By Alan Prendergast
By Michael Roberts
By Michael Roberts
By Amber Taufen
By Patricia Calhoun
By William Breathes
By Michael Roberts
By Melanie Asmar
Like a lot of snowboarders, Fisher wasn't sure his sport really had an Olympic future.
Four years later, the American team swept the men's halfpipe competition at the Salt Lake City Winter Games with Powers on top alongside Danny Kass and Jarrett Thomas. By the time White won the gold in 2006, Olympic snowboarding had gone from an international punchline to one of the Winter Games' marquee events. NBC, also a partner in the Winter Dew Tour, is now throwing its full weight behind the sport and plans to air the men's halfpipe finals live in prime time on February 17, 2010.
For a sport essentially in its infancy, the development of snowboarding has been staggering. In 1998, Switzerland's Gian Simmen won Olympic gold with big tricks like the McTwist, a "corked" off-axis 540-degree spin invented more than a decade earlier by skateboarder Mike McGill; this year, some of the top competitors will bring double McTwists to the Winter Games. Imagine that level of progression in any other Olympic event: What if, within the span of a decade, figure skaters suddenly started spinning sextuple axles in place of triple axles, or bobsled teams figured out how to double their pace on the track?
To accommodate the new tricks and keep pace with the advances in snowboarding, this year's Olympic pipe will be bigger, steeper and longer, with enormous, 22-foot radius transitions replacing the eighteen-foot transitions used four years ago in Torino.
According to Ricky Bower, halfpipe coach for the U.S. Snowboarding team, the sport's explosive development is precisely why snowboarding was brought into the Olympics in the first place, and why it has become one of the most popular events. "Other sports in the Olympics have been done for a hundred-plus years, and we've seen most of the arc of what's possible already," Bower says. "Not to take away from any of the other sports, because the limit's been pushed ridiculously far and there's still progression happening, but it's not as exponential as it is in snowboarding. It's a sport with a lot of new energy, and I think it's attractive as an Olympic sport because it really hasn't found its upper limit. I don't dare say that we've found it yet, even with these double corks people are doing."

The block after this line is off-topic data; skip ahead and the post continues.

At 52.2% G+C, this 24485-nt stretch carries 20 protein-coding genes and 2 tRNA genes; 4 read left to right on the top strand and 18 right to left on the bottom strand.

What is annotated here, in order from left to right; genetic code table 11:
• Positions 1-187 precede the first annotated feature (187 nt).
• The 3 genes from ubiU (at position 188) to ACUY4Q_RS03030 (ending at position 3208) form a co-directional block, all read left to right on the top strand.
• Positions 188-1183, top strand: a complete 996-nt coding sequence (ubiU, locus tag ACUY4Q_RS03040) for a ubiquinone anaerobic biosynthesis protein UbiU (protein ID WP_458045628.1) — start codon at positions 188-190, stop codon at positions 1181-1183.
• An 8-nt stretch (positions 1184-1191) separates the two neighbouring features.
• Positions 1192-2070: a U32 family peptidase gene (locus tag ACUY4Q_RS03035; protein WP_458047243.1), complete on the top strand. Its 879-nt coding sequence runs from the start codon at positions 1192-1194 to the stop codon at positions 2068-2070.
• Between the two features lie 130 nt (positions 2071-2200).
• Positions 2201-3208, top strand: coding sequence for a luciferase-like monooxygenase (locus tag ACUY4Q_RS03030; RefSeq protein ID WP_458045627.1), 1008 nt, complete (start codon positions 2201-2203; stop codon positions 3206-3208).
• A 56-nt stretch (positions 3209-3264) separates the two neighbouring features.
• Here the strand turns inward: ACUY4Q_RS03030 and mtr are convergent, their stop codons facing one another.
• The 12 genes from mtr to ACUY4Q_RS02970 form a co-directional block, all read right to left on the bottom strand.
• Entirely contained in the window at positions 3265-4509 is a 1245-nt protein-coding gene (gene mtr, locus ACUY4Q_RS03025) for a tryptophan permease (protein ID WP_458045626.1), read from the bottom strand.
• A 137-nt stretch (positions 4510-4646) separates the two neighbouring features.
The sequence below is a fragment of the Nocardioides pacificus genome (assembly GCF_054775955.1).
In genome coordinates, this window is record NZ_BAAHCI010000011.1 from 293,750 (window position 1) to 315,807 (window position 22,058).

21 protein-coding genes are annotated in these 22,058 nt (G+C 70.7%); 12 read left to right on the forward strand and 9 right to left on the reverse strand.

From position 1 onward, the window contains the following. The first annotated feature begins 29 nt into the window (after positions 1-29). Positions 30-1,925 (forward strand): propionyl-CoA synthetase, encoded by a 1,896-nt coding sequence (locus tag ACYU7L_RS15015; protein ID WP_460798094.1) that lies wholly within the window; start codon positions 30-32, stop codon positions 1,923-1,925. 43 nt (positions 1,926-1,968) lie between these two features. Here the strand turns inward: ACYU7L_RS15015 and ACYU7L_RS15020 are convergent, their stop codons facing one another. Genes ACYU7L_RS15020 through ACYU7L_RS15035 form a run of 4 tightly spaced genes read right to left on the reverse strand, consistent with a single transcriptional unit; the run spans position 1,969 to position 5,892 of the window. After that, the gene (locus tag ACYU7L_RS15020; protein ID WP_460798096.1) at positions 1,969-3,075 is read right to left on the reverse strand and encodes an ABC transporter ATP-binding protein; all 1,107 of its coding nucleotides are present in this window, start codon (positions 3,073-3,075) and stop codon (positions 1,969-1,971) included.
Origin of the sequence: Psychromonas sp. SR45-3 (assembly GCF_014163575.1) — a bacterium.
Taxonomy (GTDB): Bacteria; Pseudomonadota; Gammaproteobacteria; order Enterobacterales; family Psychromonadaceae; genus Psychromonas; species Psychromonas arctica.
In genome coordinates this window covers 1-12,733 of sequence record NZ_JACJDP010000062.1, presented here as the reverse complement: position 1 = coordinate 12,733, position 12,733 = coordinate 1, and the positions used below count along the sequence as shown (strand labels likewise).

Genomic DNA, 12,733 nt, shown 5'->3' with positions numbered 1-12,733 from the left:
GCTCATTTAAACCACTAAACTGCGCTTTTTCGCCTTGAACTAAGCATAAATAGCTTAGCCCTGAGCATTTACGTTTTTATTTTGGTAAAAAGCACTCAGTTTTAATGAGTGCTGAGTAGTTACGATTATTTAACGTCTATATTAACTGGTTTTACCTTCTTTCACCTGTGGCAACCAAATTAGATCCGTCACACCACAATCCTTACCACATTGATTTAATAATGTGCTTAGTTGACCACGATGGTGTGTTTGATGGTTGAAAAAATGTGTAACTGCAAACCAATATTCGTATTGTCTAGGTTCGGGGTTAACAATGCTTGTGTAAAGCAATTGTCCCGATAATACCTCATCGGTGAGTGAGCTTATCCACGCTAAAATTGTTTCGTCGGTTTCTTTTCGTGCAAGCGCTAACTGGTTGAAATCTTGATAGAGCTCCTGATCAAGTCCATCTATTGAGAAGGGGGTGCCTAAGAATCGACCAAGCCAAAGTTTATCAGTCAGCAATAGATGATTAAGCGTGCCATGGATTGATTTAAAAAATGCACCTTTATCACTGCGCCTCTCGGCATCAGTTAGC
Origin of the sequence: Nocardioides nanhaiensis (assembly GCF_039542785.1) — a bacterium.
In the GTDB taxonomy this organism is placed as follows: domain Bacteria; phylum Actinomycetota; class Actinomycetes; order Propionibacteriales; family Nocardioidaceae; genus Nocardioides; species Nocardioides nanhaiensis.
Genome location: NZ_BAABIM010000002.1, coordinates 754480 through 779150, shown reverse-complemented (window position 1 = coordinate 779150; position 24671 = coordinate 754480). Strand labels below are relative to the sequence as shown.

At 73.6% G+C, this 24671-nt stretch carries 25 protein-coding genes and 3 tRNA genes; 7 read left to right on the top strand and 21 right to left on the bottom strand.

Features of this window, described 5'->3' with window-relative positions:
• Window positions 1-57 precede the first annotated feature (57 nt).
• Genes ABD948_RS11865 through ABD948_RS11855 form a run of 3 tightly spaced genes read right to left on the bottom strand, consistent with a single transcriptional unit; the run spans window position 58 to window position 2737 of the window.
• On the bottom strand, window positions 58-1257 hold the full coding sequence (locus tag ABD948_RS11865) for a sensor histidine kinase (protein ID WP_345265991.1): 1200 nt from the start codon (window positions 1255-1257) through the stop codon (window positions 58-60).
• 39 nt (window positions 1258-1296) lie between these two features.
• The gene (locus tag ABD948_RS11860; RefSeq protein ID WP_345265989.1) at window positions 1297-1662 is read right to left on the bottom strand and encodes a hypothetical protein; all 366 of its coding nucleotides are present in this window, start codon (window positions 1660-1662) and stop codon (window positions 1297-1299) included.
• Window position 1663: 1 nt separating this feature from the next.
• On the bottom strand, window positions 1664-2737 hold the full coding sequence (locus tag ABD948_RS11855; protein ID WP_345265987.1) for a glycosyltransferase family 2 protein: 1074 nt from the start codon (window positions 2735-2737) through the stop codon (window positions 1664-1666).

For all his recent success, the double cork might be Fisher's undoing. Double-corked tricks spin on multiple axes rather than in a linear plane, inverting the rider twice while he spins through the air above the pipe. They are extremely difficult and dangerous; Fisher hasn't even attempted one yet.
A year ago, a double cork in the halfpipe was considered a "video-game trick," something dreamed of but only accomplished in virtual worlds like Shaun White Snowboarding, with a Nintendo Wii Fit board in place of the real deal. But those video games and other technologies have helped a new generation of riders visualize new tricks, and some real-world training developments — foam pits, trampolines, air bags — have made them physically possible.
In February, word went out that White's sponsors at Red Bull had built him a top-secret, $500,000 training facility on the backside of Silverton Mountain, a 540-foot-long private pipe that complied with Olympic specs, with an enormous foam pit tacked on for good measure. The pit gave White the confidence to develop the aerial awareness necessary for complicated maneuvers like the double cork, which he reportedly learned in a single day. White can now do double-cork 1080s so effortlessly that he's landed them back-to-back in the middle of competition runs.
And he's not alone: Half a dozen of Fisher's top competitors can land double-cork variations, some of them consistently enough to chance throwing the tricks in competition. Even Matt Ladley, the eighteen-year-old rookie Fisher has taken under his wing, was sticking double corks at Mount Hood over the summer. Meanwhile, White's moved on to frontside double corks, alley-oop backside double rodeos, switch backside 900 corks and other variations; he's even thinking about what it might take to make a triple cork happen.
Coach Bower was the FIS Men's Halfpipe World Champion in 1999 and is now in the challenging position of coaching his team riders to try tricks he's just begun visualizing himself. He can't do a double cork, either, but he's frustrated by Fisher's reluctance to try.
"The riders all have their own motivation and desire to push the sport as far as they can on a very personal level," he notes. "It was amazing to see, once Shaun did the first double-cork 1080s, how fast it caught on, as if just seeing it done was enough to help everyone else bring it around. It's the most dramatic change in our sport since the last Olympics and even in just the last year. It's a high-risk maneuver, and it's going to be a critical factor to making the Olympic team this time around."
White unveiled some of his newest tricks at contests in New Zealand this summer. He recently told a Wall Street Journal reporter that he'd traveled to the other side of the world to help "educate the judges" and minimize surprises at the Olympics: In 2006, White said, he felt teammate Mason Aguirre was robbed of a medal because the judges didn't understand how difficult the tricks they'd never seen before actually were. That's a mistake he doesn't want to see repeated.